grower of Lexington, was a business
visitor In Heppner the first, of the
Mr. and Mrs. Alfred Ayers returned
Monday from their eastern trip.
While away they visited in Penn
sylvania, Ohio, Illinois and Indiana,
taking in all the large cities of those
states. They were away about six
weeks and report a very pleasant trip.
At the annual meeting of stock
holders of the First National bank,
held the 9th Inst., the following officers
and directors were elected: President
C. A. Rhea; vice-president, T. A.
Rhea: cashier, Geo. Conser; assistant,
cashier, E. L. Freeland; directors, J.
B. Natter, A. L. Ayers, C. A. Rhea,
J. P. Rhea and T. A. Rhea.
Wrrl. Hughes, who came In Sunday
from the Interior, where' he has been
looking after his livestock Interests, in
forms The Times that both cattle and
sheep are looking well in Grant county.
He says there is some snow over there
and the stockmen are having to feed
some, but that hay is plentiful and no
stock will suffer though the remaining
weeks of winter weather should be
Nat Webb, -Jr., arrived Monday
evening from Walla Walla where he
spent the holidays with his parents.
Mr. Webb is recently from Wei'ser, '
Idaho, where he looks after a band of
sheep. He reports that there are no
sheep being sold in his district as the
wool growers prefer to hold onto their
flocks, even at what they consider a
fair price, as they believe' the profits
will be greater for them to hold onto
their sheep. He says sheep are doing
fine over there. He has been feeding
since the first of November, but hay is
cheap, $4 a ton, and the sheep are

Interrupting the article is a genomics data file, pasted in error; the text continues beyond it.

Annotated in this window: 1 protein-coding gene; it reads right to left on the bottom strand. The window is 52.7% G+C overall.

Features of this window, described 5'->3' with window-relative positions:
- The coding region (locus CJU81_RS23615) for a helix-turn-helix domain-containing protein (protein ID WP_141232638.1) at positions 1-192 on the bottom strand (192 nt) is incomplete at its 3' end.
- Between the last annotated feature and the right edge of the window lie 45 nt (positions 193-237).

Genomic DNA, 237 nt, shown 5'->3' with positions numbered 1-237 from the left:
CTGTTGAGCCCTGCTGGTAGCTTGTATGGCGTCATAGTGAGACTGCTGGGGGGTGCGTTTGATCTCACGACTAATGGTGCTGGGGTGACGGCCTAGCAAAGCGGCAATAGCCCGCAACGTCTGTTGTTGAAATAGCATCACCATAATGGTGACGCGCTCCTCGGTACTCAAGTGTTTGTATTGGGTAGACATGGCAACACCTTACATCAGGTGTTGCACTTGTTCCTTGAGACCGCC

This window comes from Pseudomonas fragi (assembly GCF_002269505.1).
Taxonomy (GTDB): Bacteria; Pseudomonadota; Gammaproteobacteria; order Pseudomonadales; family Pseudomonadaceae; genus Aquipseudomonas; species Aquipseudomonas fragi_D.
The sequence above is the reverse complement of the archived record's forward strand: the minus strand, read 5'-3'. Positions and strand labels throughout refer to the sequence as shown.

given all they will eat.
' Heppner Gazette-
The dog poisoner has again appear
ed in Heppner and several valuable
dogs were poisoned this week. A
blooded hunting dog belonging to Wm.
Cowins, which was chained up in Mr.
Cowins' lot, was among the viciims.
Wm. G. Crabtree,- of Monument,
was in the city Tuesday. Mr. Crab
tree states that the snowfall in the
'Monument country this winter has been
unusually heavy, The first snow of
this winter appeared there on the 26th
of last November and has never
entirely disappeared since that time.
As yet, stock has not suffered, and
there have been no losses.' Stockmen
generally are well supplied with feed,
Alex Young went to Portland Mon
day to enter a hospital for medical
treatment. He was accompanied by
his son Frank.
Some person entered the cellar of
the Hotel lone one night last week and
helped themself to about 1 5 pounds of
ham and a sack of potatoes.
J. H. Blake presented a stuffed'
eagle to J. A. Woolery this week.
The eagle measures over six feet from
tip to tip and was killed by Ben'
Hasbrook -about a year ago.
W. P. Myers and family departed
Monday for Laidlaw, Crook county,
where they will reside in the future.
Mr. Myers had charge of W, H.
Dobyns' business during the latter's
absence last year, and made many
friends while here . who hate to lose
him from our midst,
Mrs. W. P. McMillan and children
arrived from Lexington yesterday for
a visit with her parents Mr and Mrs.
R. F. Wilmot.
The Oregon Journal has made ar
rangements to publish the letters of
W. J. Bryan in its Sunday issue. Mr.
Bryan Is on a two year tour of foreign
lands, and his letters will make excel
lent reading, as Mr. Bryan is a bril
liant writer. The Sunday Journal Is a
great newspaper, filled with all the
good things of newspaperdom.
If you cannot find what you want In
the Drug line try Davidson Bros, of
lone, they carry the largest stock of
Drugs and Chemicals in Morrow Co.
Mail and Telephone orders promptly
attended to. 9tf